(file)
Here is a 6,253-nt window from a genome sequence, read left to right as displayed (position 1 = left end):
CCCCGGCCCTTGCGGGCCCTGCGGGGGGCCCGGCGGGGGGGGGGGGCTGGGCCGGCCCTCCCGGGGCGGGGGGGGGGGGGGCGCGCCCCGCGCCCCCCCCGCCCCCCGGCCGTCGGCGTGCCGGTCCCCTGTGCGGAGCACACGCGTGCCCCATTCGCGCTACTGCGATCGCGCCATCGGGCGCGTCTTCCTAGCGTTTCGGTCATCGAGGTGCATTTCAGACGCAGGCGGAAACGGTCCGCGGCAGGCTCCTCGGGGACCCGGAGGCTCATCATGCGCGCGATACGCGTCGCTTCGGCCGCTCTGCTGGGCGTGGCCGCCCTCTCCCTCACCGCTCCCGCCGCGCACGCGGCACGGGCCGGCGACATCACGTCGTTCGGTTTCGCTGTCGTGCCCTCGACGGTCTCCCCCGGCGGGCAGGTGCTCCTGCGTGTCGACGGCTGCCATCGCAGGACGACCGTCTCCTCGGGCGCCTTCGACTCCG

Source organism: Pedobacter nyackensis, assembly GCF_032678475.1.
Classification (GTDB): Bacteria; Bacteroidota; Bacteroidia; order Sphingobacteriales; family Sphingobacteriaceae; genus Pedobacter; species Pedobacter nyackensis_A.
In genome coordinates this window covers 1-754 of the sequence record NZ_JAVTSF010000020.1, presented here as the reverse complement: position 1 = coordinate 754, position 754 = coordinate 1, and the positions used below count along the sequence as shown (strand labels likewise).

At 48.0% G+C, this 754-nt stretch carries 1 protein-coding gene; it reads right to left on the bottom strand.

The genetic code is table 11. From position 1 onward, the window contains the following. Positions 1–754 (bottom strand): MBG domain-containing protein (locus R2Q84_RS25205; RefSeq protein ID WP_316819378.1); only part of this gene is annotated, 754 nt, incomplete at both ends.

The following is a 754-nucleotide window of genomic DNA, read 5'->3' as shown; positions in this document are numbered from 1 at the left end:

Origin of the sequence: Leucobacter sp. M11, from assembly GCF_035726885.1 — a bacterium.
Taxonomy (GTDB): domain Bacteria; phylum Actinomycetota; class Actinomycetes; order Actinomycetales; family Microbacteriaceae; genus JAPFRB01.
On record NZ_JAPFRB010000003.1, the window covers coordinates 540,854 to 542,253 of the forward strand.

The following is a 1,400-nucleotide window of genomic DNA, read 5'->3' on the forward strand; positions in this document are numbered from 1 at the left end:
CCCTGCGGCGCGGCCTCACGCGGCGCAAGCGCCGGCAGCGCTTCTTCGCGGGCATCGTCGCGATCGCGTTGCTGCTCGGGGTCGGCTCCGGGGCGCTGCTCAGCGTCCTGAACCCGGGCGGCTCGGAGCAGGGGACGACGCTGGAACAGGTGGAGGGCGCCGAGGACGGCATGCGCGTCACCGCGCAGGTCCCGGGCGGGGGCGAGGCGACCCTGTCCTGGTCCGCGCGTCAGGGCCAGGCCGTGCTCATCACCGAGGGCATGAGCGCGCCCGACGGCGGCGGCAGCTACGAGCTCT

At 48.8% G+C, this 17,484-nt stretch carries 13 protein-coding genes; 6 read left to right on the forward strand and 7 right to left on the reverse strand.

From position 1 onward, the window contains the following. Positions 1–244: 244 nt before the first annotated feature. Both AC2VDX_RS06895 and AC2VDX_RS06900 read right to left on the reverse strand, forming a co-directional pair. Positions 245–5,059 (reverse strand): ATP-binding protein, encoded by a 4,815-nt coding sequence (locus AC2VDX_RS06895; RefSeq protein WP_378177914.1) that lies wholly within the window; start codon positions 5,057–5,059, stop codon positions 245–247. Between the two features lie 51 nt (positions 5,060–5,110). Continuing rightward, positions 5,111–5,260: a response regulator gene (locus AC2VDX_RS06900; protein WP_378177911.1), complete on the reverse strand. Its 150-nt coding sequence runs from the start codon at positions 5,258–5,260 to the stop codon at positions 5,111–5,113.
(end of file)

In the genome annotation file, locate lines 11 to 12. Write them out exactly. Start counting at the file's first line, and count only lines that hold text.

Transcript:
On record NZ_JAPFRB010000003.1, the window covers coordinates 540,854 to 542,253 of the forward strand.

The following is a 1,400-nucleotide window of genomic DNA, read 5'->3' on the forward strand; positions in this document are numbered from 1 at the left end: